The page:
Predictors of Sense of Belonging for Students with Psychological Conditions
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The purpose of this study was to develop a portrait of students with psychological conditions, to determine the predictors of sense of belonging for these students, and to draw comparisons between the collegiate experiences of students with, and those without, psychological conditions. Using data from the 2009 Multi-Institutional Study of Leadership, a sample of students who self-reported having a psychological condition and a randomly selected comparative sample of students without psychological conditions were drawn. Descriptive statistics were used to develop a portrait of students with psychological conditions relative to gender, class standing, academic performance, and co-curricular student involvement. Chi-square tests for independence and independent groups t-tests were used to make comparisons between students with psychological conditions and those who did not report having a psychological condition. Using a hierarchical multiple regression, framed in Astin's (1993) I-E-O model, predictors of sense of belonging were identified for students with psychological conditions and the comparative sample. Equality of beta coefficient testing was conducted to determine if the variables that predict sense of belonging for students who self-reported a psychological condition differed significantly from the predictors of sense of belonging for the comparative sample.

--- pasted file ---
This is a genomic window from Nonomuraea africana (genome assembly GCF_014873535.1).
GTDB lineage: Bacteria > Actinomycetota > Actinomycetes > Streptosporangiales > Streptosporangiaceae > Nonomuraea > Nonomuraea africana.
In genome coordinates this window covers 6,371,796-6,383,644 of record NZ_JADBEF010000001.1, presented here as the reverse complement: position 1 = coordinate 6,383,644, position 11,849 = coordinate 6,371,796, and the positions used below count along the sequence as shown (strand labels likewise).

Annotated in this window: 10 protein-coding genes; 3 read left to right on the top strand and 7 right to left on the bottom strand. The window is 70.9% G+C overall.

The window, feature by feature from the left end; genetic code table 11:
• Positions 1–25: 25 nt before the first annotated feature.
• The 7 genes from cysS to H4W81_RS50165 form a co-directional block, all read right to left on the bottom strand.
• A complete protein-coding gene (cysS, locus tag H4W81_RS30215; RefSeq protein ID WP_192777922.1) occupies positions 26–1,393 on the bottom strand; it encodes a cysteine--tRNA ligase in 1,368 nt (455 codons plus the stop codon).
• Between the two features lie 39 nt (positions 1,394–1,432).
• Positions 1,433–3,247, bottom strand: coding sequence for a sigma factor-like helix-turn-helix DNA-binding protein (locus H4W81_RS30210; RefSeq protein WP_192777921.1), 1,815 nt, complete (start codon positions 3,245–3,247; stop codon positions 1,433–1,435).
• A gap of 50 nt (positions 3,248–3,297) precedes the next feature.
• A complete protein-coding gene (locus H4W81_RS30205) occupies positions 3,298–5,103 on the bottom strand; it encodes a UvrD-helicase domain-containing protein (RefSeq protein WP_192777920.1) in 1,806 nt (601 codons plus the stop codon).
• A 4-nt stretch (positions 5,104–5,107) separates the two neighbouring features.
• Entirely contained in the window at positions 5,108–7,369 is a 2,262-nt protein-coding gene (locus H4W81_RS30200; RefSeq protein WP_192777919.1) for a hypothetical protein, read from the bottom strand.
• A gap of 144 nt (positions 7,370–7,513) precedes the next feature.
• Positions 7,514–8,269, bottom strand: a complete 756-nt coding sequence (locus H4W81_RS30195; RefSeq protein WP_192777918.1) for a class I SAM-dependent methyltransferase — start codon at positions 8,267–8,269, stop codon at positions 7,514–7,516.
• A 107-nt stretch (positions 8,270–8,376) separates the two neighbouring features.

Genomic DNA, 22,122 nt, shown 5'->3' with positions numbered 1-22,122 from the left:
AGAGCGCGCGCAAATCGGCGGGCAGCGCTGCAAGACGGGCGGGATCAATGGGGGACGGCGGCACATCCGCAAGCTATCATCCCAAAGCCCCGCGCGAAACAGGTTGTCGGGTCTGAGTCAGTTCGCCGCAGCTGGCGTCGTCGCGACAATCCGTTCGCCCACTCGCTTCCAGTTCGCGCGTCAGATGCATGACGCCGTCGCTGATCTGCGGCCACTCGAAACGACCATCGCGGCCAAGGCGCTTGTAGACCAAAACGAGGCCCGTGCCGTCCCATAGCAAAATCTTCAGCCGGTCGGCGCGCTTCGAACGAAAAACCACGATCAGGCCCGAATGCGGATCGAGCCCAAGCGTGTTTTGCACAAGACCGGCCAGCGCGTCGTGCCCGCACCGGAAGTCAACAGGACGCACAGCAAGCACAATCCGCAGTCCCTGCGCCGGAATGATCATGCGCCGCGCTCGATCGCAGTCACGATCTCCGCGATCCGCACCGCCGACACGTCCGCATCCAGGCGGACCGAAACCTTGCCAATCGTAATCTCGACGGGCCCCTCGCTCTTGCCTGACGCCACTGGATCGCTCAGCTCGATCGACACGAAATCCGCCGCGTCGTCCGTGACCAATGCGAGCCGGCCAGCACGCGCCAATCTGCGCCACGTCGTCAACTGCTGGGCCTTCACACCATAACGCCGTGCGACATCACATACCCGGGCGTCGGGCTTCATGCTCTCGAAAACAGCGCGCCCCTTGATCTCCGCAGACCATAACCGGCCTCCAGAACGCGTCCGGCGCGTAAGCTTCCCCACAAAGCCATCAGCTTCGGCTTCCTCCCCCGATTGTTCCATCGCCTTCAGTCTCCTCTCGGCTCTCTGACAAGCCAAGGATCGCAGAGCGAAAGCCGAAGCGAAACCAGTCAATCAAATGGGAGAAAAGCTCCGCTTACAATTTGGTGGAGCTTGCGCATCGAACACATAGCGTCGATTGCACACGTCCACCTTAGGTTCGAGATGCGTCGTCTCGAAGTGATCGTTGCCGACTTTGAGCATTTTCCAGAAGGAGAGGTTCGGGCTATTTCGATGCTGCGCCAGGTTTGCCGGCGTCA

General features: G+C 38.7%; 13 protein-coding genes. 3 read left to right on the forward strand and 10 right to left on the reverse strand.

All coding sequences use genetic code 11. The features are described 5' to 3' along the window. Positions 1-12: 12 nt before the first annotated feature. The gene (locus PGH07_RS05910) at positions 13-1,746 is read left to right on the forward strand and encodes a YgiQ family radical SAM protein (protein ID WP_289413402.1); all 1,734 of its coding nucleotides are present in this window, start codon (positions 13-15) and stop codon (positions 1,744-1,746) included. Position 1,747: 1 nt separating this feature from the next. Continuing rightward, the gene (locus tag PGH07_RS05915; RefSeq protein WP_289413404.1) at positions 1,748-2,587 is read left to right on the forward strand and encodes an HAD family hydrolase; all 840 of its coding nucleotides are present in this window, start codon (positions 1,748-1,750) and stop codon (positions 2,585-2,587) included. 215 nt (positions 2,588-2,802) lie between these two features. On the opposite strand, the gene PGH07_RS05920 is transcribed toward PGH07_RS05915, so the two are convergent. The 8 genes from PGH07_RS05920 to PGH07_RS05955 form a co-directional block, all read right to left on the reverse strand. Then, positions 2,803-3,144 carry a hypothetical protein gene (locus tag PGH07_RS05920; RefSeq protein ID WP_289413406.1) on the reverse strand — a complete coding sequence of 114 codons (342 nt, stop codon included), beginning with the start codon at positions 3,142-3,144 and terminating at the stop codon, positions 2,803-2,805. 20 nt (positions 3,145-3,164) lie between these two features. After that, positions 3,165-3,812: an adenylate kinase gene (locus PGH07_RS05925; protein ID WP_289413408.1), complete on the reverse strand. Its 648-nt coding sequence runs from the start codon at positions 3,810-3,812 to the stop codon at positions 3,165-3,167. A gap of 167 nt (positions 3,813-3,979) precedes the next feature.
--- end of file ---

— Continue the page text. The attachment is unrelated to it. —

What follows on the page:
Results indicated that the distribution of students with psychological conditions differed significantly across categories related to gender, class standing, college GPA, and involvement in specific types of co-curricular activities. Additionally, students who self-reported a psychological condition reported lower perceptions of sense of belonging compared to those who did not. The regression analyses and equality of beta coefficient testing revealed that there are no significant differences between the variables that predict sense of belonging for students with psychological conditions and the comparative sample. Implications for practice and directions for future research emphasize the need for better understanding the issue of college student mental health and developing interventions that can be applied in and outside of the classroom to assist students with psychological conditions in collegiate success.